However, lots of people carry pistols out in the open. In this case, I think the possibility of your handgun being snatched etc. is much greater. So perhaps empty chamber has an advantage. Furthermore, due to the high demand for security guards, training is not always of the highest level for guards at restaurants or malls… so I think the authorities prefer empty chamber carry for these situations.

Bottom line, empty chamber carry seems to go with pistols carried in the open where they are subject to being snatched etc.

Lastly I would like to say… One hand load… First of all it did not work with my S&W M&P 9mm… and I want to see somebody do it sitting down in a car first! IMHO, it’s a nice range trick. Very impressive but not the sort of thing you want to bet your life on!

Rafi
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Old January 10, 2010, 05:52 PM   #138
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Some of you watch too many movies, Jacking a round into the chamber before the big shoot out. First off a typical incident lasts only 15 seconds and is with-in 10 feet. If you carry with an empty chamber it was nice knowing you. I do believe most people who carry do have some common sense. Most of the weapons on the market are safe to carry with one in the chamber.
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Old January 11, 2010, 06:42 AM   #139
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I totally agree. Some of you watch too many movies.
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Old January 11, 2010, 08:51 AM   #140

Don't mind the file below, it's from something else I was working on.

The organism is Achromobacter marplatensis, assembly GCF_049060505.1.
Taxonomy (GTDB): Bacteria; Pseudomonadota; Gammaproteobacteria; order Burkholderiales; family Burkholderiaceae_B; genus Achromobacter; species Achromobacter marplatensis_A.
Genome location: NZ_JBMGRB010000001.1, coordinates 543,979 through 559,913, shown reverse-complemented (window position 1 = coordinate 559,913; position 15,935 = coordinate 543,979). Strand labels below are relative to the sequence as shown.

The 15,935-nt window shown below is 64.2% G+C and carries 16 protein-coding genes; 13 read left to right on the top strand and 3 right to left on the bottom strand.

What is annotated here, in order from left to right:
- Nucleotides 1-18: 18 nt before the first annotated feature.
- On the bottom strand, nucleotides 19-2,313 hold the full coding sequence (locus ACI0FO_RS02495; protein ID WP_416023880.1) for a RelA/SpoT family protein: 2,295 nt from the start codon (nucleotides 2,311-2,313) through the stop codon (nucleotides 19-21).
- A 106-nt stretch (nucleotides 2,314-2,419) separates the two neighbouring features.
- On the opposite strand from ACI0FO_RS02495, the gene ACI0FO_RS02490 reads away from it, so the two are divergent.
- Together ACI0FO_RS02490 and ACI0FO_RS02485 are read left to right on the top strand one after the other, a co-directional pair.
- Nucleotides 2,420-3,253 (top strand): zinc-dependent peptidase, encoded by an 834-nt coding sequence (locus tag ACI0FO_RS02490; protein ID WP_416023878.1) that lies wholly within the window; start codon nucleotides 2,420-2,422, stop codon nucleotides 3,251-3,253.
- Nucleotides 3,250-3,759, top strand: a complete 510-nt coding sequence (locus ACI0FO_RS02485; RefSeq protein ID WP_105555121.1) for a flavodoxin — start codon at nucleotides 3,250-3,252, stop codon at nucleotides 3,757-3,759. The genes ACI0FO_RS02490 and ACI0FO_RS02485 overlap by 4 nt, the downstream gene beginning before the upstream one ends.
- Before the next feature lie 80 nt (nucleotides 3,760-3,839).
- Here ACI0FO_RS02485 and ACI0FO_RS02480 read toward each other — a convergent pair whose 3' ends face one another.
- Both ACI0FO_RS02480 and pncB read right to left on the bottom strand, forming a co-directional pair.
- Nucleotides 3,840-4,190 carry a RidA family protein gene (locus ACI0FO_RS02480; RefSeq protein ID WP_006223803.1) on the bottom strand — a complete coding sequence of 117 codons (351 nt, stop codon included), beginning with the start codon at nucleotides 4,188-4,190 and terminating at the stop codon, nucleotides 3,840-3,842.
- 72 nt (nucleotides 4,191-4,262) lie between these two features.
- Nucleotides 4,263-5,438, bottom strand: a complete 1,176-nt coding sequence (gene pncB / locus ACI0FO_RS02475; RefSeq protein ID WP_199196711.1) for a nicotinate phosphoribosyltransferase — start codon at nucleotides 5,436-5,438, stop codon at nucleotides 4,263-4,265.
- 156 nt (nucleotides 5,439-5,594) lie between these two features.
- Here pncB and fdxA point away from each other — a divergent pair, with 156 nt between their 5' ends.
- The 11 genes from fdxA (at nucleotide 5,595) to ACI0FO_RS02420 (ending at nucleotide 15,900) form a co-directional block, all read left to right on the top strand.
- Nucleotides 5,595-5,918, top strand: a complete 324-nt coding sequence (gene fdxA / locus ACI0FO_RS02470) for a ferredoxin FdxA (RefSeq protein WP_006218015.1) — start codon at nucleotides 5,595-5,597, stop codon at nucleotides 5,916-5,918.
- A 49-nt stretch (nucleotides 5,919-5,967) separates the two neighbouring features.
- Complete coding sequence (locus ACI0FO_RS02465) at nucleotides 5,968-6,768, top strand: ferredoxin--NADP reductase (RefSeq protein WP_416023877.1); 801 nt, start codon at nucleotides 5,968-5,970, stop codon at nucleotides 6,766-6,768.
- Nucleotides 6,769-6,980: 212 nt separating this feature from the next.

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I'm not sure if it has been mentioned (I'm too lazy to go back through the thread). Some of the reasons mentioned for 'chamber empty' carry would be akin to carrying the first chamber empty in a revolver cylinder.

Who does that?
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Old January 11, 2010, 10:07 AM   #141
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Quote:
I'm not sure if it has been mentioned (I'm too lazy to go back through the thread). Some of the reasons mentioned for 'chamber empty' carry would be akin to carrying the first chamber empty in a revolver cylinder.

Who does that?
Not really.... any revolver without a hammerblock/transfer bar should be carried with the hammer on an empty chamber. The big difference between this and the semi is that the revolver will cycle to the next loaded chamber when the trigger is pulled (assuming DA), this does not increase the time to get the first round off, only the capacity of the weapon. With the semi, the round must first be chambered by the operator prior to firing, thereby adding an additional step to the process.
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Old January 11, 2010, 10:38 AM   #142